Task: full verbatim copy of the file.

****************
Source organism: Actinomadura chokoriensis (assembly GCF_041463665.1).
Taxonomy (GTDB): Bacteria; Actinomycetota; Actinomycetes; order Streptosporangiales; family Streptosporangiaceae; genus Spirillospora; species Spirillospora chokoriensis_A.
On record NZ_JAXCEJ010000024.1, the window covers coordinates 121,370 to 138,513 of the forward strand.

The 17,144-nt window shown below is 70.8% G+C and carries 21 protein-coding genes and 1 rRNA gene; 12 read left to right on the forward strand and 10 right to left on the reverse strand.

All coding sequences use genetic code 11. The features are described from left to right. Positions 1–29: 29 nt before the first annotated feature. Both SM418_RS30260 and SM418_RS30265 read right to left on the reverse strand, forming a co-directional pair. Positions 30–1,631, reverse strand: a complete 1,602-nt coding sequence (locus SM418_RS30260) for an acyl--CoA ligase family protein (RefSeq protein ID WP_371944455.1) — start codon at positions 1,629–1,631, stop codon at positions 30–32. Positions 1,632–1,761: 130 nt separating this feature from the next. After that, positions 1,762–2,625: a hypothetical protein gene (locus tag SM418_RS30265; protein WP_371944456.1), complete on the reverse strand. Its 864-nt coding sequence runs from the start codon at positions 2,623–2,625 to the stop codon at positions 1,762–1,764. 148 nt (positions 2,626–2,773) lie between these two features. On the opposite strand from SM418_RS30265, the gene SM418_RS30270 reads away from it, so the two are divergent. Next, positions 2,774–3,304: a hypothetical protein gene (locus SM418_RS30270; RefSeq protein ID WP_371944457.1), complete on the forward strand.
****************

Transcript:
Source organism: Actinomadura chokoriensis (assembly GCF_041463665.1).
Taxonomy (GTDB): Bacteria; Actinomycetota; Actinomycetes; order Streptosporangiales; family Streptosporangiaceae; genus Spirillospora; species Spirillospora chokoriensis_A.
On record NZ_JAXCEJ010000024.1, the window covers coordinates 121,370 to 138,513 of the forward strand.

The 17,144-nt window shown below is 70.8% G+C and carries 21 protein-coding genes and 1 rRNA gene; 12 read left to right on the forward strand and 10 right to left on the reverse strand.

All coding sequences use genetic code 11. The features are described from left to right. Positions 1–29: 29 nt before the first annotated feature. Both SM418_RS30260 and SM418_RS30265 read right to left on the reverse strand, forming a co-directional pair. Positions 30–1,631, reverse strand: a complete 1,602-nt coding sequence (locus SM418_RS30260) for an acyl--CoA ligase family protein (RefSeq protein ID WP_371944455.1) — start codon at positions 1,629–1,631, stop codon at positions 30–32. Positions 1,632–1,761: 130 nt separating this feature from the next. After that, positions 1,762–2,625: a hypothetical protein gene (locus tag SM418_RS30265; protein WP_371944456.1), complete on the reverse strand. Its 864-nt coding sequence runs from the start codon at positions 2,623–2,625 to the stop codon at positions 1,762–1,764. 148 nt (positions 2,626–2,773) lie between these two features. On the opposite strand from SM418_RS30265, the gene SM418_RS30270 reads away from it, so the two are divergent. Next, positions 2,774–3,304: a hypothetical protein gene (locus SM418_RS30270; RefSeq protein ID WP_371944457.1), complete on the forward strand.